Wyndeth "Wendy" Davis is the servicewide education coordinator for the National Park Service and a leader in the expansion and improvement of NPS’s Junior Ranger program. Her most audacious goal is that every young person in America know that the national parks belong to them. She believes to do this we must look not only at the people who visit the parks and love them, but the people who do not visit, but explore them through media. She began her career with the National Park Service as an archeologist in the Alaska Region in 1989. Soon, she found she was spending more time with the public, focused on education, than she was in the field focused on excavation. Davis was soon developing curriculum for K-12, and designing interpretive publications and exhibits for the Alaska Region. Gradually she made the transition to the Interpretation and Education team. Her philosophy: What we do means nothing if we cannot communicate with the rest of the world about it -- and let others, especially youth, help us discover, explore and tell the stories of their national parks. Davis has a Masters degree in Anthropology/Archeology from the University of Oregon, where she served as assistant director of the archeological field school for two years. She taught Archeology and Physical Anthropology for the University of Alaska for nine years.
PLENARY SESSION III | Tuesday, March 3, 8:00-9:30 am
"Thinking Like a Mountain": Effective Collaboration in the Management of Protected Areas
Gerard A. Baker, Superintendent, Mount Rushmore National Memorial
Jonathan B. Jarvis, Director, Pacific West Region, National Park Service
Gerard A. Baker
|When the conservationist Aldo Leopold wrote the phrase “thinking like a mountain,” he was expressing the idea that long connection to a place is essential to understanding what is needed for effective stewardship. Many cultural groups, native and non-native, have lived close to the land and sea, developing deep cultural, subsistence, and spiritual connections to particular places, and have acquired extensive knowledge of cycles of life, changing landscapes, and climate. These cultures are connected to specific places, and the attachment can be measured in centuries or even millennia.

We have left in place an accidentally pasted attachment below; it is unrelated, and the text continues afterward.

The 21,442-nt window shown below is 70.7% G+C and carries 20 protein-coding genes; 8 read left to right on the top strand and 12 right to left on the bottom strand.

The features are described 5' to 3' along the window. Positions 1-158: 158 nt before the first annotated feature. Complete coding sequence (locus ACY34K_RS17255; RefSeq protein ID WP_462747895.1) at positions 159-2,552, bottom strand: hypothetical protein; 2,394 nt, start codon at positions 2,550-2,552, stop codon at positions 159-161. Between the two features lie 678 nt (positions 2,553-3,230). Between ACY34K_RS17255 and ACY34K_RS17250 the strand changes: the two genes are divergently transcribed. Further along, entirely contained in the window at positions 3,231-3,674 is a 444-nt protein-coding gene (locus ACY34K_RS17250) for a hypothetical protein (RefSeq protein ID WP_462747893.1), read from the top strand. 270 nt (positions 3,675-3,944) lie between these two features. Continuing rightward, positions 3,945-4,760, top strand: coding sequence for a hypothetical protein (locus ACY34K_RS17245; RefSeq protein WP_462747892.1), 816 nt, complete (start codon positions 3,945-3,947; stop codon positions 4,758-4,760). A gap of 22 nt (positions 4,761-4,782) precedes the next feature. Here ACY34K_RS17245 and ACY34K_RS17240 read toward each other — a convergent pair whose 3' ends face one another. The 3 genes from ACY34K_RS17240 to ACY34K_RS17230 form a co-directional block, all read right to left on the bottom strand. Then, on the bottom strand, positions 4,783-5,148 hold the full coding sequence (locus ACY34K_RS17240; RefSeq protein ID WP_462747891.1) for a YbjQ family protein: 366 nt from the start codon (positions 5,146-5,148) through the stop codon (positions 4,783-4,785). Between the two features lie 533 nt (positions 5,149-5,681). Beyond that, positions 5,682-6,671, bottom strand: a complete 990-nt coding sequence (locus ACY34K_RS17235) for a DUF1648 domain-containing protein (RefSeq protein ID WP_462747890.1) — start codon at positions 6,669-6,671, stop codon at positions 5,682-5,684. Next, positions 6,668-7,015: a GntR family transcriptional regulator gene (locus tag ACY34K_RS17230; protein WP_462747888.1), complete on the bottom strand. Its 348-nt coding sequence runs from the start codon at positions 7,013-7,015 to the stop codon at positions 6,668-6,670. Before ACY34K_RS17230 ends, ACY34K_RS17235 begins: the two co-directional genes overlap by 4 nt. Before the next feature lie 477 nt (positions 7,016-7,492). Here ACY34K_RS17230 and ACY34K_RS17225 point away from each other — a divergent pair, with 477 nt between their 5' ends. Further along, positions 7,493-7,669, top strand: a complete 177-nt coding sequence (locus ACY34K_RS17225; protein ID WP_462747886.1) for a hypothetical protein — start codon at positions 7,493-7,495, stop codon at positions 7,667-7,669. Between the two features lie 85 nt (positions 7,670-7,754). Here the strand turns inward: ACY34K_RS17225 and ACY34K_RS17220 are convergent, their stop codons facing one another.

As protected area managers begin to share more stewardship responsibility with indigenous peoples and other cultural groups, there is value in better understanding these deep connections with place, the shared knowledge that has grown from such connections, and how these can be used to create meaningful and productive partnerships in the management of protected areas. This plenary session will feature a dialogue between two thinker/practitioners who have long considered how to build such collaborations.
Gerard A. Baker is superintendent of Mount Rushmore National Memorial, one of the nation's most visited national parks. He has been with the federal government for 27 years; 24 years with the National Park Service and 3 years with the United States Forest Service. Baker is a full-blood member of the Mandan-Hidatsa Tribe of the Fort Berthold Indian Reservation, Mandaree, North Dakota. He grew up on the reservation on his father’s cattle ranch in western North Dakota. He received his Doctorate Degree of Public Service from the South Dakota School of Mines and Technology in December 2007. He is a graduate of Southern Oregon State University in Ashland, Oregon, with degrees in Criminology and Sociology.
Baker began his National Park Service career in 1979 as a park technician at Knife River Indian Villages National Historic Site in North Dakota. He then served in a variety of positions in several parks and served for three years in the Forest Service before taking the superintendency at Little Bighorn Battlefield National Monument, Montana. While in this assignment, Baker received the NPS Intermountain Regional Director's Award for Cultural Resource Management and a team-performance award for his work with the Indian Memorial at Little Bighorn Battlefield. In 1998, he became superintendent of Chickasaw National Recreation Area in Oklahoma, and received the U.S. Department of the Interior's Superior Service Award. He then took the helm at Lewis and Clark National Historic Trail where he was responsible for trail management and the traveling exhibit “Corps of Discovery II: 200 Years to the Future.” In May 2004 he assumed his current position at Mount Rushmore. Baker's interests include researching Northern Plains trade, American Indian history, and traditional crafts such as brain tanning. He also studies oral history of the Northern Plains.